On July 13, 2022, the U.S. Securities and Exchange Commission (SEC), by a 3-2 vote, adopted amendments to the rules governing proxy voting advice businesses (proxy advisors), rescinding two components of the proxy rules adopted in 2020 (2020 Amendments). The amendments rescind (i) certain conditions that proxy advisors would have to satisfy for their voting recommendations to be exempt from proxy information and filing requirements and (ii) an explanatory note illustrating instances in which proxy advisor voting recommendations may run afoul of the anti-fraud provisions of the proxy rules. (See our July 27, 2020, client alert, “SEC Adopts Proxy Rule Amendments Relating to Proxy Voting Advice Businesses.”)
In the adopting release, the SEC cited, among other matters, concerns about the impact of the 2020 Amendments on the ability of clients of proxy advisors to receive independent proxy voting advice in a timely and cost-effective manner. From a practical perspective, the amendments preserve the status quo and companies may not experience any changes in their interactions with proxy advisors as a result of these amendments.1
Conditions for Exemptions From the Proxy Information and Filing Requirements
Proxy voting advice provided by a proxy advisor generally constitutes a “solicitation” under the proxy rules. This long-standing SEC position was codified by the 2020 Amendments and remains in place.2 A solicitation under the proxy rules is subject to information and filing requirements unless an exemption applies. Under the 2020 Amendments, to qualify for such an exemption, proxy advisors were required to, among other things, adopt and disclose written policies and procedures reasonably designed to ensure that:
- the proxy advisor’s voting advice is made available to the subject company at or before the time such advice is disseminated to the proxy advisor’s clients; and
- the proxy advisor provides a mechanism by which its clients can reasonably be expected to become aware of the subject company’s written responses to such voting advice.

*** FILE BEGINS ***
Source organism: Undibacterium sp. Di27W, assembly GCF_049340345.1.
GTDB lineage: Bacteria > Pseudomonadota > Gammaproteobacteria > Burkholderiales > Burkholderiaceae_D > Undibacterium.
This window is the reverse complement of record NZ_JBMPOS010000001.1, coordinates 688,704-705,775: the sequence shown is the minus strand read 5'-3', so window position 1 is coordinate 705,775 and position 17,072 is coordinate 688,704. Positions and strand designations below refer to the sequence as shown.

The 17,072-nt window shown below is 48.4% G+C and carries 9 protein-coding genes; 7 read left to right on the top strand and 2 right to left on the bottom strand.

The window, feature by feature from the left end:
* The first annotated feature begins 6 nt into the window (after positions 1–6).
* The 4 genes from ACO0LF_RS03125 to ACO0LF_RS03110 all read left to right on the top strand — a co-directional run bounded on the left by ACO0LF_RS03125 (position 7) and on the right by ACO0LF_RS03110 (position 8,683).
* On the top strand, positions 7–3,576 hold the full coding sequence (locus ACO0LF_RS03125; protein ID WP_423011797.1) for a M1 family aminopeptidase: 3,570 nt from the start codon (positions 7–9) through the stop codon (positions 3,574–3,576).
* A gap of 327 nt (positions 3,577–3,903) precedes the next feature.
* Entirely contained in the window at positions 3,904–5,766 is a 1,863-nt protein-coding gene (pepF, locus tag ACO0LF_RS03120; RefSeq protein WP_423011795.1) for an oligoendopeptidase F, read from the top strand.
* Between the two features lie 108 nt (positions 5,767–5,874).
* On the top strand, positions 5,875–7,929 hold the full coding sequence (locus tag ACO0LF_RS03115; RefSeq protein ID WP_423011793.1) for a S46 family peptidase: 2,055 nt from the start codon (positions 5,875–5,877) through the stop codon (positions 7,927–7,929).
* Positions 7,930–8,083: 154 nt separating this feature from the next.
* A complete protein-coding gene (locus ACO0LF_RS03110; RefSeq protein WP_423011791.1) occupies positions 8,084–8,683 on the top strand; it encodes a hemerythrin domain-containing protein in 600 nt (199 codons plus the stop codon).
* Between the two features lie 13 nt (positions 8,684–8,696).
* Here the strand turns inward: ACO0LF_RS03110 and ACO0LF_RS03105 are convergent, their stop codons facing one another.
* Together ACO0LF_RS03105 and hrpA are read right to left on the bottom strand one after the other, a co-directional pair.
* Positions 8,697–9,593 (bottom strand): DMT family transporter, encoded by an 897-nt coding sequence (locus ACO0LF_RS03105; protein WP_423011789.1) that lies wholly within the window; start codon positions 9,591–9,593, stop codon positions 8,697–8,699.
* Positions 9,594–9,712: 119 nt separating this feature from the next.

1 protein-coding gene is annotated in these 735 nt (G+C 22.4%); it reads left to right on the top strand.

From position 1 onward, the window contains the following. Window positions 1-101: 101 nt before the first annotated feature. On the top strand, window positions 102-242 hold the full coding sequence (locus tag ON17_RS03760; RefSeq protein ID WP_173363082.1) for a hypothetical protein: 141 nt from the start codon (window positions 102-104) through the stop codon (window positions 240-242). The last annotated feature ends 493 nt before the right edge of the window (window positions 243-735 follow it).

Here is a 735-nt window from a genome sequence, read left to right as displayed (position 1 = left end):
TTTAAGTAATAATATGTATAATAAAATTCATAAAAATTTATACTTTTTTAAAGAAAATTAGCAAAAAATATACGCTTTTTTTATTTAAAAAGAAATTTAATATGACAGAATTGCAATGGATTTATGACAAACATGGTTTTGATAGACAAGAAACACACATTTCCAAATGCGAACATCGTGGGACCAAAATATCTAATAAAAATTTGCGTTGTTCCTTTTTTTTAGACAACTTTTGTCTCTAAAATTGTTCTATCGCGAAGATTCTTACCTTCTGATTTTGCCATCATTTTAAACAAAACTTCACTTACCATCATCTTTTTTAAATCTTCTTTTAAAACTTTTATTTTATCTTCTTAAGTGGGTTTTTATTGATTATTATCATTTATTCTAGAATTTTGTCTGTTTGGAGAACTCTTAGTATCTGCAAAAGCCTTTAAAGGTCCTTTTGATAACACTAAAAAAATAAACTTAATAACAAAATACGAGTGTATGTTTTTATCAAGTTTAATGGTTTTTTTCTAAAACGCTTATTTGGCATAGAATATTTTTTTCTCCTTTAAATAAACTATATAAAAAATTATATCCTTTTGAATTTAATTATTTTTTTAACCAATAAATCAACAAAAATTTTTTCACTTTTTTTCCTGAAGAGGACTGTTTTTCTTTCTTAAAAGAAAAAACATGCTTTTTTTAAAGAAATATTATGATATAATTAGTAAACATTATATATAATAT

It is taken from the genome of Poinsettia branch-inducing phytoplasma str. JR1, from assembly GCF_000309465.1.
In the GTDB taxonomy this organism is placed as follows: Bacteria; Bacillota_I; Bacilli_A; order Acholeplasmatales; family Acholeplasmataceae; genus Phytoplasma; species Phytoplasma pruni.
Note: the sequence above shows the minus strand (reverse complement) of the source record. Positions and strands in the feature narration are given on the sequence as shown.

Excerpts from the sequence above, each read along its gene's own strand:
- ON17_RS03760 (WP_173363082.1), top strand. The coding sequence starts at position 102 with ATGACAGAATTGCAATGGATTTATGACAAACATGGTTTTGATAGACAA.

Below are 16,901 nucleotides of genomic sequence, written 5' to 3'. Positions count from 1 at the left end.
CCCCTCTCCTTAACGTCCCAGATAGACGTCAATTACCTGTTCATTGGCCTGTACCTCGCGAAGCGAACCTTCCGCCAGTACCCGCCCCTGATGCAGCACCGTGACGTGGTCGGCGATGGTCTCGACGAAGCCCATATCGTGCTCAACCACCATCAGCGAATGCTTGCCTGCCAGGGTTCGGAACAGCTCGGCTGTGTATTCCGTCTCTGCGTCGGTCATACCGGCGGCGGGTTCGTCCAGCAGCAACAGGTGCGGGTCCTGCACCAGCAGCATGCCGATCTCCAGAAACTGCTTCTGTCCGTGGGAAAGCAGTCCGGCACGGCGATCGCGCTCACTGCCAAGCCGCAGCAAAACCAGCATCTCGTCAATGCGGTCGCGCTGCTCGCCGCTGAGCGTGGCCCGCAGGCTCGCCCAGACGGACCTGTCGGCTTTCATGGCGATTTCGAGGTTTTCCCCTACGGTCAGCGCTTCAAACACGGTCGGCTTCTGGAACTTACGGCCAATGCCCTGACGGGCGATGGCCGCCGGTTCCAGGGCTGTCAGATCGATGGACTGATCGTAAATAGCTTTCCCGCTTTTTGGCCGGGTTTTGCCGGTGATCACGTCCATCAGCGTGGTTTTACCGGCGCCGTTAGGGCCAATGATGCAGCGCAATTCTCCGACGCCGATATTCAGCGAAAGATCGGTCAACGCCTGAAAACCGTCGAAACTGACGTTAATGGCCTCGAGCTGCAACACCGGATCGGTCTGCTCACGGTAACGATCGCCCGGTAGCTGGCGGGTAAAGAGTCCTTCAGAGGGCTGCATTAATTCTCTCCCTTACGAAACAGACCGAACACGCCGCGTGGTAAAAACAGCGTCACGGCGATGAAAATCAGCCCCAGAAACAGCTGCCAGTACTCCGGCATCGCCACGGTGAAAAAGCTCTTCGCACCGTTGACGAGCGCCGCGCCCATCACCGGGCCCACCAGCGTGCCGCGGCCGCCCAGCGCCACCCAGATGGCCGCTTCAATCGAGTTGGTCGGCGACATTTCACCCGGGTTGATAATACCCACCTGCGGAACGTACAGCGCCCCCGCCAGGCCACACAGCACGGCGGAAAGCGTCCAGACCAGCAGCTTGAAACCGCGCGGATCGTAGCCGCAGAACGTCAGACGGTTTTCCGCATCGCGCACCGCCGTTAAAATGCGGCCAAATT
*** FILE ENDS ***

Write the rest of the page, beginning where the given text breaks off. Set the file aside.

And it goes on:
The amendments rescind those requirements, as well as related safe harbors and exclusions. The requirement that proxy advisors disclose material conflicts of interest and steps taken to address them, added by the 2020 Amendments, remains in place.
All soliciting material — including proxy voting advice — is subject to the proxy rules’ anti-fraud provisions, which prohibit false or misleading soliciting material. The 2020 Amendments added to the proxy rules’ anti-fraud provisions a note setting forth non-exclusive examples of cases where failing to disclose certain information in proxy voting advice may be considered misleading. The amendments rescind that note.
The adopting release states that, even with the rescission of the note, proxy advisors remain subject to liability for material misstatements and omissions of fact. However, the adopting release emphasizes that liability under the proxy rules does not extend to differences of opinion in making voting recommendations, including a proxy advisor exercising its discretion to rely on a particular analysis, methodology or data set rather than alternatives advanced by companies or other parties.
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More information on the amendments is available in the SEC’s adopting release and accompanying press release.
1 The conditions for proxy voting advice to qualify for an exemption from the proxy solicitation rules became effective on December 1, 2021. However, on June 1, 2021, the Division of Corporation Finance of the SEC issued guidance that it would not recommend enforcement action to the SEC based on the 2020 Amendments while the SEC considered whether to take further regulatory action regarding the 2020 Amendments.
2 ISS has brought a lawsuit against the SEC challenging this position, which remains pending.
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